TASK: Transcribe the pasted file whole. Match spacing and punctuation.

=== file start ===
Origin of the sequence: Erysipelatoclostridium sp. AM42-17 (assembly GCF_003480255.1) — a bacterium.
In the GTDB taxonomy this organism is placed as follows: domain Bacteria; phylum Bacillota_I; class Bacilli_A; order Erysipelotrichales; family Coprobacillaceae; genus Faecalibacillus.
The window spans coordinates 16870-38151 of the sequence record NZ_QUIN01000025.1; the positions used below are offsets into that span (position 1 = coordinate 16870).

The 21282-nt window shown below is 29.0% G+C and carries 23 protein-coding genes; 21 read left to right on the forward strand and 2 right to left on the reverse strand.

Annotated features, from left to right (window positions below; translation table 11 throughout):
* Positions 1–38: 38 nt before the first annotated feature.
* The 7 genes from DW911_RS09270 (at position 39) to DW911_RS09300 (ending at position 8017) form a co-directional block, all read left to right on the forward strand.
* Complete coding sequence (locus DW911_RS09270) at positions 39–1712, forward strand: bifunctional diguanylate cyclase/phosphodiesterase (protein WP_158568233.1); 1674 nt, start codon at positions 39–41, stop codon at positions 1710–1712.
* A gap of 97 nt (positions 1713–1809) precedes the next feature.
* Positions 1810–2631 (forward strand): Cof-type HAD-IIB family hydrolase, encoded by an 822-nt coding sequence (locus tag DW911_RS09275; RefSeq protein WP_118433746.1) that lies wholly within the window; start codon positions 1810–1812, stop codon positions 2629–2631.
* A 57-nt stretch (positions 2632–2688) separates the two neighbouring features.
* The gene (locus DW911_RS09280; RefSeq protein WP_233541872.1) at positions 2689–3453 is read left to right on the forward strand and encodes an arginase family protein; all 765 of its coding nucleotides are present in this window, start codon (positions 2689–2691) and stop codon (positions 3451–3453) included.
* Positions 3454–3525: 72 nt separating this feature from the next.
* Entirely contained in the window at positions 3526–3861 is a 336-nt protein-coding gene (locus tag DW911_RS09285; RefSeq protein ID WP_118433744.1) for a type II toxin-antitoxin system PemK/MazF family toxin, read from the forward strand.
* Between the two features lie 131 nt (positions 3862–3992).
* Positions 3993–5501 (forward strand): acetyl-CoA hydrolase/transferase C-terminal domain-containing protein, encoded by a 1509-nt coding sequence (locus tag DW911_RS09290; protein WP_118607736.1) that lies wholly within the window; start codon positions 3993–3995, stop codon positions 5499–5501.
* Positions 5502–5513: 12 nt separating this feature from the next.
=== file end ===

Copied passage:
Origin of the sequence: Erysipelatoclostridium sp. AM42-17 (assembly GCF_003480255.1) — a bacterium.
In the GTDB taxonomy this organism is placed as follows: domain Bacteria; phylum Bacillota_I; class Bacilli_A; order Erysipelotrichales; family Coprobacillaceae; genus Faecalibacillus.
The window spans coordinates 16870-38151 of the sequence record NZ_QUIN01000025.1; the positions used below are offsets into that span (position 1 = coordinate 16870).

The 21282-nt window shown below is 29.0% G+C and carries 23 protein-coding genes; 21 read left to right on the forward strand and 2 right to left on the reverse strand.

Annotated features, from left to right (window positions below; translation table 11 throughout):
* Positions 1–38: 38 nt before the first annotated feature.
* The 7 genes from DW911_RS09270 (at position 39) to DW911_RS09300 (ending at position 8017) form a co-directional block, all read left to right on the forward strand.
* Complete coding sequence (locus DW911_RS09270) at positions 39–1712, forward strand: bifunctional diguanylate cyclase/phosphodiesterase (protein WP_158568233.1); 1674 nt, start codon at positions 39–41, stop codon at positions 1710–1712.
* A gap of 97 nt (positions 1713–1809) precedes the next feature.
* Positions 1810–2631 (forward strand): Cof-type HAD-IIB family hydrolase, encoded by an 822-nt coding sequence (locus tag DW911_RS09275; RefSeq protein WP_118433746.1) that lies wholly within the window; start codon positions 1810–1812, stop codon positions 2629–2631.
* A 57-nt stretch (positions 2632–2688) separates the two neighbouring features.
* The gene (locus DW911_RS09280; RefSeq protein WP_233541872.1) at positions 2689–3453 is read left to right on the forward strand and encodes an arginase family protein; all 765 of its coding nucleotides are present in this window, start codon (positions 2689–2691) and stop codon (positions 3451–3453) included.
* Positions 3454–3525: 72 nt separating this feature from the next.
* Entirely contained in the window at positions 3526–3861 is a 336-nt protein-coding gene (locus tag DW911_RS09285; RefSeq protein ID WP_118433744.1) for a type II toxin-antitoxin system PemK/MazF family toxin, read from the forward strand.
* Between the two features lie 131 nt (positions 3862–3992).
* Positions 3993–5501 (forward strand): acetyl-CoA hydrolase/transferase C-terminal domain-containing protein, encoded by a 1509-nt coding sequence (locus tag DW911_RS09290; protein WP_118607736.1) that lies wholly within the window; start codon positions 3993–3995, stop codon positions 5499–5501.
* Positions 5502–5513: 12 nt separating this feature from the next.